Broome Bird Observatory is located on the shores of the stunning Roebuck Bay in northern Western Australia. It is 25 km east of Broome and 2400 km north of Perth. Opened in 1990, it is renowned as supporting the most diverse range of shorebirds anywhere in the world. Many thousands arrive from their Northern Hemisphere breeding grounds each spring to feed on the expansive mudflats, and then return in autumn. The area around Broome also prolifically produces rarities, especially migratory birds from Asia overshooting their wintering grounds. For example, Australia's first ever record of a Blue-and-White Flycatcher was seen drinking at a bird bath at the Observatory. Add these to a wide range of hard-to-see bush birds readily found nearby in the mangroves, and it is easy to see why Broome is a birdwatcher's mecca.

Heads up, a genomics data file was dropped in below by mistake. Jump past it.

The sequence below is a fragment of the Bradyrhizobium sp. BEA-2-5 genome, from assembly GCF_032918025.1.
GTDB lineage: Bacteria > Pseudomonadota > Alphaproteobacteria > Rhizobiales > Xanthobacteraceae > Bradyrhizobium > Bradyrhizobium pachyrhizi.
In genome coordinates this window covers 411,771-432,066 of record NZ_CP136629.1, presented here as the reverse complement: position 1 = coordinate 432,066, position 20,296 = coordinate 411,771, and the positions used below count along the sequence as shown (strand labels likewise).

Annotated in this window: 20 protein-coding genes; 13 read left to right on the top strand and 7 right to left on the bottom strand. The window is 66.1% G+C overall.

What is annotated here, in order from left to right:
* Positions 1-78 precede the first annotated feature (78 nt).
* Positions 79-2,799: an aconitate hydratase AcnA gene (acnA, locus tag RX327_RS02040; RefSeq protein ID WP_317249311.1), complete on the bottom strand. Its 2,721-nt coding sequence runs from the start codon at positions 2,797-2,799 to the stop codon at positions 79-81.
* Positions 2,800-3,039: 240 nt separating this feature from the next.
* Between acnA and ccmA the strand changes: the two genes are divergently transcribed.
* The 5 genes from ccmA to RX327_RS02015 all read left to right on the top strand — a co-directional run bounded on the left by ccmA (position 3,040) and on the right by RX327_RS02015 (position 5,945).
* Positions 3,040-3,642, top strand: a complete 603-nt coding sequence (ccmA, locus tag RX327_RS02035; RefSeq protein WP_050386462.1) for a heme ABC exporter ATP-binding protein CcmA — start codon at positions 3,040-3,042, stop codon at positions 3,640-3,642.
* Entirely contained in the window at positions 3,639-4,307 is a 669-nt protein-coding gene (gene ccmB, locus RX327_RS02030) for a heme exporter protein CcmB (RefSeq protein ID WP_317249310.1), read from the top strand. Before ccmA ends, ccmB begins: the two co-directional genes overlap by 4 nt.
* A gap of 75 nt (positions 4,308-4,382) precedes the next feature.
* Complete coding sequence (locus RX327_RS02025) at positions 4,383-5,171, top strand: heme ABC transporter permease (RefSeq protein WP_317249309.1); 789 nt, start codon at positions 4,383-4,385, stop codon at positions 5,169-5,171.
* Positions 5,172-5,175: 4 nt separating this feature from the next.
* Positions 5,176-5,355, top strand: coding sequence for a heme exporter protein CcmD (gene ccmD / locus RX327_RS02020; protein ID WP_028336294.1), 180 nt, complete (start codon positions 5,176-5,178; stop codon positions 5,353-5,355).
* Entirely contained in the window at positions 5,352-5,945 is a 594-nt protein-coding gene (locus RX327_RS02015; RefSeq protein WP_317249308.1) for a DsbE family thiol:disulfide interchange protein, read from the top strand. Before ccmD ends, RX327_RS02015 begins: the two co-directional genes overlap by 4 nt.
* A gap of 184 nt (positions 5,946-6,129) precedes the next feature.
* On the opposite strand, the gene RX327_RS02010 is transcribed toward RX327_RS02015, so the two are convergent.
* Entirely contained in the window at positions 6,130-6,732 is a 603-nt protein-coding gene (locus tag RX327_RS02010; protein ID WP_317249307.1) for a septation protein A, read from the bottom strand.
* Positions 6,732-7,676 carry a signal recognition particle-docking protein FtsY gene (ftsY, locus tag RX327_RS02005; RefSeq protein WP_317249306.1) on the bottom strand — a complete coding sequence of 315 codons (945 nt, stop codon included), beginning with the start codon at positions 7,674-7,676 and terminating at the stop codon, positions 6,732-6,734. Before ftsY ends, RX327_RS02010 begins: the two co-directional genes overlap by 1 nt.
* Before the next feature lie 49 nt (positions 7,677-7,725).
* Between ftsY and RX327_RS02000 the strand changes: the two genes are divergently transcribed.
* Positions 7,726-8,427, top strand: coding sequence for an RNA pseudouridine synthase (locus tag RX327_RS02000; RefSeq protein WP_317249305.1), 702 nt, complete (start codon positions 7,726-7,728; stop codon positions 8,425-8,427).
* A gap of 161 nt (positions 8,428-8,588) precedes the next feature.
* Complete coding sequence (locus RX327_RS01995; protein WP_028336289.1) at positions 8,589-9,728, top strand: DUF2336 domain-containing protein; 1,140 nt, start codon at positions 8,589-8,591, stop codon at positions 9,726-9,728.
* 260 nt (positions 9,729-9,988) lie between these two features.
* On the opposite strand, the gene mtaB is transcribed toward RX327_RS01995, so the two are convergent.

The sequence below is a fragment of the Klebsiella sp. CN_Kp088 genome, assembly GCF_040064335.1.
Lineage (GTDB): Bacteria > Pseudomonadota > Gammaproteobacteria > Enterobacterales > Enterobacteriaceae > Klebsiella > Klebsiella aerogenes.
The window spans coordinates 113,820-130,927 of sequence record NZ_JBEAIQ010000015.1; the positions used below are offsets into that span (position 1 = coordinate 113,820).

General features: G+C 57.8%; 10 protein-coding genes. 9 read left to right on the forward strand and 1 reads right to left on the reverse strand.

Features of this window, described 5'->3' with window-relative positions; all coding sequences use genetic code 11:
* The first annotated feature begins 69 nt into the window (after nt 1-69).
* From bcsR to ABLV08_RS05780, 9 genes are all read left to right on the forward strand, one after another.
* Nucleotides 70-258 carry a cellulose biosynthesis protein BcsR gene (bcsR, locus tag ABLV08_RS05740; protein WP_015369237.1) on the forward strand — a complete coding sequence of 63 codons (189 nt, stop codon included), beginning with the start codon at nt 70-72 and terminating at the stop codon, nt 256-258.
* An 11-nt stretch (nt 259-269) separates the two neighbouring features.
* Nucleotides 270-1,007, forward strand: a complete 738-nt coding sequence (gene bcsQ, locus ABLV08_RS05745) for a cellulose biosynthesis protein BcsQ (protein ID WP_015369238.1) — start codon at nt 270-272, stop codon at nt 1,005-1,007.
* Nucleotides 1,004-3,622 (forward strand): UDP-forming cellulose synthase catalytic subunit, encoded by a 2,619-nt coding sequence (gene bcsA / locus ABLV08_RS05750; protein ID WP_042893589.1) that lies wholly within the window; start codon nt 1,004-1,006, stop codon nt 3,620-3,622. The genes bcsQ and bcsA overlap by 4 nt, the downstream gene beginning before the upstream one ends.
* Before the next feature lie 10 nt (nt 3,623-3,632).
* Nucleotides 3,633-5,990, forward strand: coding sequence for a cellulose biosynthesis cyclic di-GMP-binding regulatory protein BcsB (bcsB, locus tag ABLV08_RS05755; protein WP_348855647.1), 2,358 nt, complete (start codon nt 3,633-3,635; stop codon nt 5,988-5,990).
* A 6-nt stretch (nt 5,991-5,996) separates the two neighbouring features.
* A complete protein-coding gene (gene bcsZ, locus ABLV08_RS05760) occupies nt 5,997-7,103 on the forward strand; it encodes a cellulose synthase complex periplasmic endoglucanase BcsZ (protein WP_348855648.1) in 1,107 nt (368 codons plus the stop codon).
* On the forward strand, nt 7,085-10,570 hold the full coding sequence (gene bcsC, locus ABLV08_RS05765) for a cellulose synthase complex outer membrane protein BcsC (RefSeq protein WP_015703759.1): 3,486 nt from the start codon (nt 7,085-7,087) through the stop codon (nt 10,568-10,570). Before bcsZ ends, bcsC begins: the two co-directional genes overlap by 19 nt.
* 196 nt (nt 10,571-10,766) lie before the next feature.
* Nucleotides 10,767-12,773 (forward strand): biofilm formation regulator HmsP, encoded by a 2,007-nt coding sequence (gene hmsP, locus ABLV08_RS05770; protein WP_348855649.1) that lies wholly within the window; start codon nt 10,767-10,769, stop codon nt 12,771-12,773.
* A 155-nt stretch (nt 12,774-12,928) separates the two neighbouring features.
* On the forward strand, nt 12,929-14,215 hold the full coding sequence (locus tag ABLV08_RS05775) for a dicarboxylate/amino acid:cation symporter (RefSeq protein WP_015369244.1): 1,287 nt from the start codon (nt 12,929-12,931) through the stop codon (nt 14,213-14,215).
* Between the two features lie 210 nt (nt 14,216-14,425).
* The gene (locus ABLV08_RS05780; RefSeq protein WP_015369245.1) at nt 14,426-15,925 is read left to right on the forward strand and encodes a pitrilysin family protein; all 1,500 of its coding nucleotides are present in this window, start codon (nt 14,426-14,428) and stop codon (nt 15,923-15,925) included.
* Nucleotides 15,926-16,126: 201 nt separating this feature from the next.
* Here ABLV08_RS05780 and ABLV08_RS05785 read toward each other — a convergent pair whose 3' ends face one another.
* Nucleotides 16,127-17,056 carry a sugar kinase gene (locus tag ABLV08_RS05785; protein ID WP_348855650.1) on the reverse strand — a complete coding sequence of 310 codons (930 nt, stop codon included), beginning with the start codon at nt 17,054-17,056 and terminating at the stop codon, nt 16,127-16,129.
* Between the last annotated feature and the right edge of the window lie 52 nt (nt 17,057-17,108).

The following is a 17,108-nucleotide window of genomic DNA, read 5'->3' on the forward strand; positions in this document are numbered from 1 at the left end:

Eyre Bird Observatory is Australia's oldest observatory, established in 1977. It is nestled among the mallee woodland and towering sand-dunes on the coastal fringe of the Nullarbor Plain in south-eastern Western Australia. Its location makes it ideal for monitoring east-west movement of birds across the Nullarbor Plain, and it is also one of the few places where it is possible to monitor shorebird populations in the Great Australian Bight. No other place in Australia can boast sightings of Buff-breasted Sandpiper and Laughing Gull, as well as breeding Malleefowl.